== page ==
Farming

Native American alliance hopes to spark cannabis on tribal lands

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The Native American Cannabis Alliance (NACA) said it signed memoranda of understanding with indigenous farmers from three Native American tribes as it looks to spur cannabis farming on over 500,000 acres of tribal lands in the USA.

NACA, a startup based in Cherry Tree, Oklahoma, said it reached the MOUs with the Mohawk Nation, and Cheyenne and Arapaho Tribal Nations. Mowhawk nation comprises communities in southeastern Canada and northeastern New York state, mainly in the areas of Lake Ontario and the St. Lawrence River. Cheyenne and Arapaho Tribal Nations are in western Oklahoma.

Ag network

NACA is a joint initiative of Tim Houseberg, executive director of Cherokee Nation-based Native Health Matters Foundation, and Jeff Sampson, CEO and founder of Everscore, a direct-to-consumer marketplace for cannabis products.

The Alliance concept is based on a network of campuses in Opportunity Zones that provide services needed for indigenous farmers to grow, process, manufacture, test and sell both marijuana and industrial hemp products.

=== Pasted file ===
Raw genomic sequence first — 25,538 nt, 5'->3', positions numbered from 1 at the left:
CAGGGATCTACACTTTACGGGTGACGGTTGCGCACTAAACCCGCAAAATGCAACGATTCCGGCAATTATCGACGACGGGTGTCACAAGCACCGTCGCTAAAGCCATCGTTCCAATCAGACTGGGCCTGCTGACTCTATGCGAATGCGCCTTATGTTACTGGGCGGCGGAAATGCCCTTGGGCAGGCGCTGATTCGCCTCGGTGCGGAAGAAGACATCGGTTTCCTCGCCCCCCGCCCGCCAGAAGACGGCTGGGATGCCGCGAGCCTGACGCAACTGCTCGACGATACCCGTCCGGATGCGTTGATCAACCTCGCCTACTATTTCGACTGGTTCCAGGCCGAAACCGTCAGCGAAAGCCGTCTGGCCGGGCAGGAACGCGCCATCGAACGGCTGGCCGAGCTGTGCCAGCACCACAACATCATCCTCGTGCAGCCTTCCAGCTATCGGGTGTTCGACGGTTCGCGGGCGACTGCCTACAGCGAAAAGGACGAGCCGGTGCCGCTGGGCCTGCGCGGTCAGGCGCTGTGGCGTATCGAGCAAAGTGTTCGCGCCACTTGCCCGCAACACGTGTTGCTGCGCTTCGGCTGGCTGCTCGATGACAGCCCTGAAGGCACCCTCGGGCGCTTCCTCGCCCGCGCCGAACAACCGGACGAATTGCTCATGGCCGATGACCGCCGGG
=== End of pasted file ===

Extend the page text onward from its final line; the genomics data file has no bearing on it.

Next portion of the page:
The partners say brands selling on the Everscore online marketplace will offer off-take agreements that pay farmers upfront for their crops.

Tradition meets tech

“As many of our traditions, cultivation has been passed down from generation to generation,” said Roger Jock of the Mohawk Bear Clan people. “NACA is operated in the spirit of the tribal alliances formed hundreds of years ago with the benefit of modern technology.”

NACA is to support the development of agricultural services, manufacturing facilities and job creation under terms of the agreements.

“We use modern technology to bridge the fragmented supply chain and create a more collaborative, sustainable ecosystem while benefitting indigenous communities,” said Everscore’s Sampson.

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